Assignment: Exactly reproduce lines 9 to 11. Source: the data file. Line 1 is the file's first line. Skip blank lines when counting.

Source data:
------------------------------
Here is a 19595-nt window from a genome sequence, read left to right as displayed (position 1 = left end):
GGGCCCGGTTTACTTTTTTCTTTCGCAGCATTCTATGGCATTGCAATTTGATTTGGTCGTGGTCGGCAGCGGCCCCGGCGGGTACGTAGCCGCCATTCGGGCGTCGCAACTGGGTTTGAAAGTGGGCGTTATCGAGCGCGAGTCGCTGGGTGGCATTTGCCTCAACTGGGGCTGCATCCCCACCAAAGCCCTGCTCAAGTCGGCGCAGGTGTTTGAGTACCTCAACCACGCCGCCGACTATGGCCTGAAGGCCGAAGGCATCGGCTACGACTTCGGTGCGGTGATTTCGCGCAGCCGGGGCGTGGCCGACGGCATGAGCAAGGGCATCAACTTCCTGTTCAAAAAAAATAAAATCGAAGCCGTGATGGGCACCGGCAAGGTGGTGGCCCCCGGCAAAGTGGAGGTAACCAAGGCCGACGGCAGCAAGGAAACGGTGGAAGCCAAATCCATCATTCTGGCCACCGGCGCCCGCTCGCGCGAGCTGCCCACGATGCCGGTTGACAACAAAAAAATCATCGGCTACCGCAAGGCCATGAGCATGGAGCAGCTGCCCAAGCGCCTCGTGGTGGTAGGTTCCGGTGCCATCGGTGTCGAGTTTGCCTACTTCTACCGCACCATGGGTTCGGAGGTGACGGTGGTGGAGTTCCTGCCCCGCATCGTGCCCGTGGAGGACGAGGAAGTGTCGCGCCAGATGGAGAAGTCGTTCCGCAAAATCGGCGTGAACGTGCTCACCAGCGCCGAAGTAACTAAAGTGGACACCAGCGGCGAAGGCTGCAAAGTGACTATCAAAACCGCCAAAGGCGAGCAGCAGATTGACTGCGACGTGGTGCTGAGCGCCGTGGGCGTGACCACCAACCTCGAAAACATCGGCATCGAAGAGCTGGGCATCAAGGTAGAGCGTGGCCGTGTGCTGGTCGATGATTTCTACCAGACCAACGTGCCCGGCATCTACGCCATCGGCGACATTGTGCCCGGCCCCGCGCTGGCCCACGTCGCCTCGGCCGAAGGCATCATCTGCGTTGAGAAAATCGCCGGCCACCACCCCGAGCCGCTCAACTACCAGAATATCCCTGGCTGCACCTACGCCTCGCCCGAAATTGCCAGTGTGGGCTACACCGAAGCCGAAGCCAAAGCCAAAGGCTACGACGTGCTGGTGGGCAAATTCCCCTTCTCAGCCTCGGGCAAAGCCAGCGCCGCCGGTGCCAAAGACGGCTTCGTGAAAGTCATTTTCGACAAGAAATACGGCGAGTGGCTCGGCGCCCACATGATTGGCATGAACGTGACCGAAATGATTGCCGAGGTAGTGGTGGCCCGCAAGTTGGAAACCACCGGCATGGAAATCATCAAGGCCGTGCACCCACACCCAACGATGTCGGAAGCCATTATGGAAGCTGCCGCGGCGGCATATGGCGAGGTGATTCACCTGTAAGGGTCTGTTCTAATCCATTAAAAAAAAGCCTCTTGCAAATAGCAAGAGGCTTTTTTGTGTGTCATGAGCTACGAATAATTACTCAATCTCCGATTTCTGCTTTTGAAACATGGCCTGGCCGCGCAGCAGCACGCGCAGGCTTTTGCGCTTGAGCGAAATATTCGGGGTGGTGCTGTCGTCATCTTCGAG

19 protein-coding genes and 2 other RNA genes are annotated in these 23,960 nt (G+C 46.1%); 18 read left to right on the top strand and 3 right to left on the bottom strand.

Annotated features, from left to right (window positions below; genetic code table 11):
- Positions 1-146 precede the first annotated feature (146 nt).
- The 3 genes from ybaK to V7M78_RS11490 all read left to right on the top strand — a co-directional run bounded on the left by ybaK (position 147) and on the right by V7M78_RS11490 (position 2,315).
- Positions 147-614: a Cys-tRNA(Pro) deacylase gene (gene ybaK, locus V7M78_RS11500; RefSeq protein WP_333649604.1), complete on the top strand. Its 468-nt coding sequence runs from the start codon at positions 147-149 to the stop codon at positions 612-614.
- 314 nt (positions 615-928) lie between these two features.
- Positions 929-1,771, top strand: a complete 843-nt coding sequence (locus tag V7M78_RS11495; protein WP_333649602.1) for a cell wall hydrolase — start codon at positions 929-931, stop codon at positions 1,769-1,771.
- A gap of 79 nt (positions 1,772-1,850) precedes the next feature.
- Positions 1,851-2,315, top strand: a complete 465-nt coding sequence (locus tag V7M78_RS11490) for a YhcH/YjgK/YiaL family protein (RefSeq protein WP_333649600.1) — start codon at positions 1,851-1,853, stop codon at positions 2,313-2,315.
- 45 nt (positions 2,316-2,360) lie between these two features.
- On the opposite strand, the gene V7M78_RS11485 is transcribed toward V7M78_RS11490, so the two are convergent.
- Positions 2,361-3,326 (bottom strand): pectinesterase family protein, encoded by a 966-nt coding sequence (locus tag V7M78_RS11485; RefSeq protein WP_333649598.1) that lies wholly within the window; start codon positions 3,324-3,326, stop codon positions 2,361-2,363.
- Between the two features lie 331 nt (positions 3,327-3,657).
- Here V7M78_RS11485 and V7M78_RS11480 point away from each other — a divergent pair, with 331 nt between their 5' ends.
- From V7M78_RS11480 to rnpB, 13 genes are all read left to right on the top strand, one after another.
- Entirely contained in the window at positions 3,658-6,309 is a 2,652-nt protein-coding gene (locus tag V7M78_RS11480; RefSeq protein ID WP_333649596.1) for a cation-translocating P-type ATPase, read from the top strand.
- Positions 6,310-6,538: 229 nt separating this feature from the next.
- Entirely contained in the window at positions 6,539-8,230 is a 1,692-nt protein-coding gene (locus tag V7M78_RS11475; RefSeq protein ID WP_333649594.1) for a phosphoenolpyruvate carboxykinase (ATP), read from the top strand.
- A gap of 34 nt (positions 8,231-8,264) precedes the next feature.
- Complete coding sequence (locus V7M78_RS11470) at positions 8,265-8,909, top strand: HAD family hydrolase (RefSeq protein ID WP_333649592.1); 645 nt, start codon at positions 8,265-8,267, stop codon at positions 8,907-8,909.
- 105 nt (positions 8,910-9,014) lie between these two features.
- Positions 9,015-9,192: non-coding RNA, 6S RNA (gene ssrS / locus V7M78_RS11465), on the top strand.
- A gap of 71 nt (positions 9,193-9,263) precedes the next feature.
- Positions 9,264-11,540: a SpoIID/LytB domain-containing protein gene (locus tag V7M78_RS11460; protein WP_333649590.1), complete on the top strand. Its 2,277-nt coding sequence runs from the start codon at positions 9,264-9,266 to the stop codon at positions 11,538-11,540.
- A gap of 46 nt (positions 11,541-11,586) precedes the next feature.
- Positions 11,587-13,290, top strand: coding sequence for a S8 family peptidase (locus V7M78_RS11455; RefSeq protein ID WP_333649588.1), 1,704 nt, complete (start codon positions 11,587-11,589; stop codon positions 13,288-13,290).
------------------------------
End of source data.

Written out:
- Positions 929-1,771, top strand: a complete 843-nt coding sequence (locus tag V7M78_RS11495; protein WP_333649602.1) for a cell wall hydrolase — start codon at positions 929-931, stop codon at positions 1,769-1,771.
- A gap of 79 nt (positions 1,772-1,850) precedes the next feature.
- Positions 1,851-2,315, top strand: a complete 465-nt coding sequence (locus tag V7M78_RS11490) for a YhcH/YjgK/YiaL family protein (RefSeq protein WP_333649600.1) — start codon at positions 1,851-1,853, stop codon at positions 2,313-2,315.